As Congress considers the budget resolution, nine Democratic lawmakers from key biofuel production states are asking House and Senate leadership to include funding for biofuels infrastructure.

“Providing additional market access for higher blends of low carbon fuels in the budget reconciliation process will create jobs in rural communities, lower the price of fuel for consumers at the pump, reduce our dependence on fossil fuels, and, most importantly, decrease carbon emissions,” the letter to Speaker Nancy Pelosi and Majority Leader Chuck Schumer reads.

The lawmakers, including Sens. Amy Klobuchar and Tina Smith of Minnesota and Dick Durbin of Illinois, argue biofuels can help cut carbon emissions immediately and help reach Paris Climate Accord goals of a 50% drop in emissions by 2030.

They ask Schumer and Pelosi to consider five bills introduced in the House and Senate, including legislation to allow year-round sales of E15.

RMA approves insurance offering for farmers who split-apply nitrogen to corn

USDA's Risk Management Agency is expanding its insurance offerings by adding an option for farmers who “split-apply” nitrogen to their corn, making multiple applications during the growing season in hopes of lowering input costs and preventing runoff into waterways and groundwater.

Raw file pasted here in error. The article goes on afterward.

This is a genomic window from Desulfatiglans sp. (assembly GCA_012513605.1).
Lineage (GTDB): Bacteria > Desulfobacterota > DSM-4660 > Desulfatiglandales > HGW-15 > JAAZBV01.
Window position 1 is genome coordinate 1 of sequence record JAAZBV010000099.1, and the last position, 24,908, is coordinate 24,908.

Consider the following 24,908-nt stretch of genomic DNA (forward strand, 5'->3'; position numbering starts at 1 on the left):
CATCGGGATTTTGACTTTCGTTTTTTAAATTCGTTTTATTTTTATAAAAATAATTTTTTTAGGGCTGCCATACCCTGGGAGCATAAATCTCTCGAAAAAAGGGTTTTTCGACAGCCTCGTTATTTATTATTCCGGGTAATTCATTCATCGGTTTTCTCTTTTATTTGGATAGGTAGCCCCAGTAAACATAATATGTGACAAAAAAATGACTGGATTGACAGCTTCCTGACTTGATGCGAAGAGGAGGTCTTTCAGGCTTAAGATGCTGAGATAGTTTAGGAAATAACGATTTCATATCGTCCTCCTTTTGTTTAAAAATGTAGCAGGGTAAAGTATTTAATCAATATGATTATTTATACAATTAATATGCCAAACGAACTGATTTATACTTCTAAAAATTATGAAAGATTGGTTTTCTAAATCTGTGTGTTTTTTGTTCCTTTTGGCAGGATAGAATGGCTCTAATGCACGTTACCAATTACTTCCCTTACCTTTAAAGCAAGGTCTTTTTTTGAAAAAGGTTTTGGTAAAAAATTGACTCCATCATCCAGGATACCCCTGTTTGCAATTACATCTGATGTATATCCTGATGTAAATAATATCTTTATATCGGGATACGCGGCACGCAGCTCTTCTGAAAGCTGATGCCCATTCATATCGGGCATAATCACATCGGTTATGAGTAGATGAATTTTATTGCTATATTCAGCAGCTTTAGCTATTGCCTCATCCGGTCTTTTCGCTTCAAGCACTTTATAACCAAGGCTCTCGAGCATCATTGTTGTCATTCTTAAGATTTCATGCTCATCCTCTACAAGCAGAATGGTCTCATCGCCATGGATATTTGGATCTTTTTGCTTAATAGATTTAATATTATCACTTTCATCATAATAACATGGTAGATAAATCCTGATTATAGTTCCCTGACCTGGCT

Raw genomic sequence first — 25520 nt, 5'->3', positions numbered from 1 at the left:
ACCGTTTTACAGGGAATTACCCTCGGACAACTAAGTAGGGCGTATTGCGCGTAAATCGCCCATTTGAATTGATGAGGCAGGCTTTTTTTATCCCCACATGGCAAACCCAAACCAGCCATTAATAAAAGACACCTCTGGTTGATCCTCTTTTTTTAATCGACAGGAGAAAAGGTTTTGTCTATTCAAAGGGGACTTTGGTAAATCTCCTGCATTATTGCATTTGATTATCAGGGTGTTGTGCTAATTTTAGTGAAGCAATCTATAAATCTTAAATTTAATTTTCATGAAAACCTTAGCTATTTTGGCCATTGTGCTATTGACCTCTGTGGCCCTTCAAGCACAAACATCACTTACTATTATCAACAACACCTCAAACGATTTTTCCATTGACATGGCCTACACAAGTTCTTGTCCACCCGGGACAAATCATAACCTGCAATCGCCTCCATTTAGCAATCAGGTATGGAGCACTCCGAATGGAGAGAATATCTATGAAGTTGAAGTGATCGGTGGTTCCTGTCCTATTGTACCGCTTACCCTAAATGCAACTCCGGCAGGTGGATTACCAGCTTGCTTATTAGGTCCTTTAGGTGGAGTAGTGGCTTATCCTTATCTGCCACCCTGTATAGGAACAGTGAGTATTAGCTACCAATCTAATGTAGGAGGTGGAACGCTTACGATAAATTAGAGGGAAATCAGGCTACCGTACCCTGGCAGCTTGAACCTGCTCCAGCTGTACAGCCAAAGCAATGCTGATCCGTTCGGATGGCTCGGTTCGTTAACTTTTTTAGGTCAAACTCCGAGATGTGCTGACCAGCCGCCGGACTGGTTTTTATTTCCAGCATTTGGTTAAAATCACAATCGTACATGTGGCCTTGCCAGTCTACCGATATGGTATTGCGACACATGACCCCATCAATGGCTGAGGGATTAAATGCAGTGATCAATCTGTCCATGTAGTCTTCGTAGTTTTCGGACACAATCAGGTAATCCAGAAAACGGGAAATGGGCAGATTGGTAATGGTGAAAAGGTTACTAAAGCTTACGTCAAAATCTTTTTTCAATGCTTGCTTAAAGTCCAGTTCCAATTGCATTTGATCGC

The Post Application Coverage Endorsement (PACE) will be available in crop year 2022 to farmers in certain states with non-irrigated corn who are unable to apply nitrogen in season.

PACE was developed by the Illinois Corn Growers Association, National Corn Growers Association, Ag-Analytics Technology Company, Meridian Institute, and others and submitted to the Federal Crop Insurance Corporation, whose board recently approved it.

USDA said the sales closing date for the endorsement will be the same as the producer’s underlying corn policy and that RMA will share additional details on the offering later this year.

Last day to submit comments to EPA, Corps on WOTUS rewrite
Unless the comment deadline is extended, today is the deadline to provide recommendations on the Environmental Protection Agency and Army Corps of Engineers’ development of a proposed new definition of “waters of the U.S.”
The agencies have held a series of virtual public meetings to gather input thus far, where agricultural and environmental groups have been well represented. The former generally want the agencies to stick with the Trump-era Navigable Waters Protection Rule, which has just been vacated, while environmentalists want something more closely resembling the Obama administration’s 2015 WOTUS rule.
In response to several calls to extend the comment period, an EPA spokesperson said the agencies are reviewing the requests.
She said it: “Once it is available, this new insurance product will be a valuable tool for corn farmers across the Midwest as they adapt to changing conditions and on-farm data that shows the benefits of split-nitrogen application.” — Deborah Atwood, Meridian Institute Senior Fellow and Executive Director of AGree, commenting on RMA’s new insurance offering.